neuter

Contents

EnglishEdit

Alternative formsEdit

  • (abbreviation, grammar): n., ntr.

EtymologyEdit

Latin, from ne ‎(not) + uter ‎(whether); compare English whether and neither.

PronunciationEdit

AdjectiveEdit

neuter ‎(not comparable)

  1. (archaic) Neither the one thing nor the other; on neither side; impartial; neutral.
    • (Can we date this quote?) South:
      In all our undertakings God will be either our friend or our enemy; for Providence never stands neuter.
  2. (grammar) Having a form which is not masculine nor feminine; or having a form which is not of common gender
    a neuter noun; the neuter definite article; a neuter termination; the neuter gender
  3. (grammar) Intransitive
    a neuter verb
  4. (biology) Sexless: having no or imperfectly developed sex organs.

SynonymsEdit

TranslationsEdit

The translations below need to be checked and inserted above into the appropriate translation tables, removing any numbers. Numbers do not necessarily match those in definitions. See instructions at Help:How to check translations.

NounEdit

neuter ‎(plural neuters)

  1. (biology) An organism, either vegetable or animal, which at its maturity has no generative organs, or but imperfectly developed ones, as a plant without stamens or pistils, as the garden Hydrangea; especially, one of the imperfectly developed females of certain social insects, as of the ant and the common honeybee, which perform the labors of the community, and are called workers.
  2. A person who takes no part in a contest; someone remaining neutral.
  3. (grammar) The neuter gender.
  4. (grammar) A noun of the neuter gender; any one of those words which have the terminations usually found in neuter words.
  5. (grammar) An intransitive verb or state-of-being verb.
    • 1820, M. Santagnello, A Dictionary of the Peculiarities of the Italian Language, G. and W. B. Whittaker, page 185:
      Make one do, or act (to), fare fare, fare agire, with an accusative when the verb is a neuter, and with a dative when otherwise.
    • 1847, Brian Houghton Hodgson, Essay the First; On the Kocch, Bódo and Dhimál Tribes, in Three Parts, J. Thomas, page 119:
      Compound verbs other than those already spoken of whereby neuters are made active, are very rare, as I have already hinted under the head of nouns.
    • 1971, Harry Hoijer, “Athapaskan Morphology”, in Jesse O. Sawyer (editor), Studies in American Indian Languages, University of California Press (1973), ISBN 978-0-520-02525-7, page 130:
      In all the Apachean languages, verbs are divided into two major categories, neuters and actives, each of which may be further divided into intransitives, transitives, and passives.

QuotationsEdit

TranslationsEdit

The translations below need to be checked and inserted above into the appropriate translation tables, removing any numbers. Numbers do not necessarily match those in definitions. See instructions at Help:How to check translations.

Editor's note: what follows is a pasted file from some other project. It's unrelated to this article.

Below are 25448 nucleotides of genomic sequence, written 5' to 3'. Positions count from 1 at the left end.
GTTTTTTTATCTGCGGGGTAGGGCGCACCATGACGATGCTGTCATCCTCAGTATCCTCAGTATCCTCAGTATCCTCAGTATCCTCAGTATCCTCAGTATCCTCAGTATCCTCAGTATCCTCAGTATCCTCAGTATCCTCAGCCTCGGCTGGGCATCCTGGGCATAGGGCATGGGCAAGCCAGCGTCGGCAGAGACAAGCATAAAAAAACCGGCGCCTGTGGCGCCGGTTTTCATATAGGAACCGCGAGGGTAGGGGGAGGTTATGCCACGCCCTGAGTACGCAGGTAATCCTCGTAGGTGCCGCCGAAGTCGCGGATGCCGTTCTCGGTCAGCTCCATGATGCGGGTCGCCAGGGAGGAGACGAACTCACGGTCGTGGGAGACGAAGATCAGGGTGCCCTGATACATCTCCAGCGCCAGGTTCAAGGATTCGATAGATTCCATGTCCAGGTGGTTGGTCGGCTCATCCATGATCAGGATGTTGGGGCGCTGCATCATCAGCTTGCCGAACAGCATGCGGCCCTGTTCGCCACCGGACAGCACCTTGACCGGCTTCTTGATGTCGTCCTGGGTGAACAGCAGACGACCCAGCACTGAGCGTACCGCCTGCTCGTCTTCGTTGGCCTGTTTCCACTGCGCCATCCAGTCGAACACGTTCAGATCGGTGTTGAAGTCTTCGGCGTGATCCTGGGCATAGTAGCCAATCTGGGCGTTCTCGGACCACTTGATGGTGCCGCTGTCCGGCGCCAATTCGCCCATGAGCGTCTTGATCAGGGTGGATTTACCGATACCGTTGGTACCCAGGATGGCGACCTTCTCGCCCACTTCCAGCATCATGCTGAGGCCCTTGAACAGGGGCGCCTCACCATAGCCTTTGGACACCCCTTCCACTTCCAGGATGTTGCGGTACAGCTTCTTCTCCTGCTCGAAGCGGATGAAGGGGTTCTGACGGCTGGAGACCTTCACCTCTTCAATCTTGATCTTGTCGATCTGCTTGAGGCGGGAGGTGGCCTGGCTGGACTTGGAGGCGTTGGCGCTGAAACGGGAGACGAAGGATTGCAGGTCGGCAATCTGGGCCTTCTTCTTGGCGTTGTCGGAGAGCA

VerbEdit

neuter ‎(third-person singular simple present neuters, present participle neutering, simple past and past participle neutered)

  1. To remove sex organs from an animal to prevent it from having offspring; to castrate or spay, particularly as applied to domestic animals.
  2. To rid of sexuality
    • 2012 June 26, Genevieve Koski, “Music: Reviews: Justin Bieber: Believe”, in The Onion AV Club[1]:
      The neutering extends to Believe’s guest stars, with warm-and-fuzzy verses from Ludacris (“I love everything about you / You’re imperfectly perfect”), Big Sean (“I don’t know if this makes sense, but you’re my hallelujah”), Nicki Minaj (who at least squeaks a “bitches” into her verse), and especially Drake, whose desire to hug and kiss the object of his affection on “Right Here” is reminiscent of The Red Hot Chili Peppers on Krusty’s Comeback Special.

SynonymsEdit

TranslationsEdit

AnagramsEdit


LatinEdit

EtymologyEdit

From ne ‎(not) + uter ‎(either).

PronunciationEdit

AdjectiveEdit

neuter m ‎(feminine neutra, neuter neutrum); first/second declension

  1. neuter, neither
  2. (grammar) neuter (gender)
  3. (grammar) neuter, intransitive (of a verb)

InflectionEdit

First/second declension, nominative masculine singular in -er, with genitive singular in -īus and dative singular in .

Number Singular Plural
Case / Gender Masculine Feminine Neuter Masculine Feminine Neuter
nominative neuter neutra neutrum neutrī neutrae neutra
genitive neutrīus neutrōrum neutrārum neutrōrum
dative neutrī neutrīs
accusative neutrum neutram neutrum neutrōs neutrās neutra
ablative neutrō neutrā neutrō neutrīs
vocative neuter neutra neutrum neutrī neutrae neutra

ReferencesEdit

  • neuter” in Charlton T. Lewis & Charles Short, A Latin Dictionary, Oxford: Clarendon Press, 1879.
  • neuter” in Félix Gaffiot (1934), Dictionnaire Illustré Latin-Français, Paris: Hachette.
  • Meissner, Carl; Auden, Henry William (1894) Latin Phrase-Book[2], London: Macmillan and Co.
    • this word is neuter: hoc vocabulum generis neutri (not neutrius) est)
    • to be neutral: nullius or neutrius (of two) partis esse
    • to be neutral: in neutris partibus esse
    • to be neutral: neutram partem sequi
    Note: "generis neutrius" does also exist.
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